Endesa announces that it will appeal through the contentious-administrative way the sanction of 13.6 million that the Governing Council of the Canary Islands imposed yesterday for the electricity zero that occurred in September 2019 in Tenerife.
In a statement, the energy generation and distribution company indicates that once it receives the notification of the agreement and the arguments and justifications for the sanction proposal are analyzed, it will proceed to present said appeal.
Endesa recalls that the origin of the incident was located in an infrastructure “outside” the company and ensures that it complied “at all times” with the regulations.
After confirming that none of its facilities registered failures, it began the start-up and reconnection maneuvers of the production groups to gradually recover the supply, “following the protocols of the system manager.”
“Endesa remains fully committed to offering a quality electricity supply in the Canary Islands,” the statement concludes.
The Governing Council of the Canary Islands resolved on Thursday two administrative proceedings to sanction the distribution and generator company (Unelco Endesa) for 13.6 million euros for three very serious administrative infractions provided for in Law 24/2013, and to the carrier, Red Eléctrica of Spain (REE) for 11.1 million euros for two very serious administrative offenses based on the same legislative text.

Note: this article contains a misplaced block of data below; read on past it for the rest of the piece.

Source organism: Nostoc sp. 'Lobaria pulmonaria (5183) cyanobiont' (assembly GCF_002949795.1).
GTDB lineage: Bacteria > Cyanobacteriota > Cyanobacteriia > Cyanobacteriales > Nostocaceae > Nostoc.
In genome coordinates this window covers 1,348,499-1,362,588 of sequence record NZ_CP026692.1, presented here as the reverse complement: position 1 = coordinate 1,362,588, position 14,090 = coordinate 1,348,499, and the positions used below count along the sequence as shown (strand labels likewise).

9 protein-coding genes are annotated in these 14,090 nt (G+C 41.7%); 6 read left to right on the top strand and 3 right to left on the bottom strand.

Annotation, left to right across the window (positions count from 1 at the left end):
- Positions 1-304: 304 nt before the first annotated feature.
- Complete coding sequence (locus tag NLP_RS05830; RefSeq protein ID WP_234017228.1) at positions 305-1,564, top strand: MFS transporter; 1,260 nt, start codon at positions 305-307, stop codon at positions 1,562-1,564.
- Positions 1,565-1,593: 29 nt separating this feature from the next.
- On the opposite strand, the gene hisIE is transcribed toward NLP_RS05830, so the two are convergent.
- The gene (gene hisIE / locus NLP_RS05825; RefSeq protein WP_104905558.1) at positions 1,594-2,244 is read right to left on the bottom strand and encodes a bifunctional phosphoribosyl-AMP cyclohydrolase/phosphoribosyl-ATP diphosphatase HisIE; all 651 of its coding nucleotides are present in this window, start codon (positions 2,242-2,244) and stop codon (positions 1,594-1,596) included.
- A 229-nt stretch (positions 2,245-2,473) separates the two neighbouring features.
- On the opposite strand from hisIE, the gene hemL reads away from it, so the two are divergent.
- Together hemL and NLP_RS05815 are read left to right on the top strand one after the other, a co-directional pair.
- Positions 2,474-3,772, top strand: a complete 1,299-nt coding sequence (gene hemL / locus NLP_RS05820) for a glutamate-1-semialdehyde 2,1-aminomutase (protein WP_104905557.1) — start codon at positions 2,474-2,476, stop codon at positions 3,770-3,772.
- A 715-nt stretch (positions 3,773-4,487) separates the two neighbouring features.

In the specific case of Endesa, the Government’s resolution specifies that it was found that the failure of the autonomous start-up capacity originated on September 29, 2019 evidences the lack of technical suitability of the Granadilla Gas 1 and 2 groups.
This fact resulted in a reduction, without authorization, in the production capacity and supply of electricity.
The Government emphasizes that not only was the supply guarantee put at risk, “but it was a determining element in the electricity zero that occurred longer than necessary, by conditioning the unavailability of the aforementioned Gas 1 and 2 groups in the strategy of replenishment of supply ».
In the case of Red Eléctrica de España, among other aspects, it was clear, according to the Canarian Executive, that the Granadilla substation – where the failure that led to the blackout on the island originated – did not have the protection equipment in accordance with its degree of criticality required in the Canarian Electric System.
This anomalous behavior of the protection system, underline the reports carried out from the Ministry of Ecological Transition, ended up generating a voltage dip whose effects spread from the Granadilla substation to the rest of the network.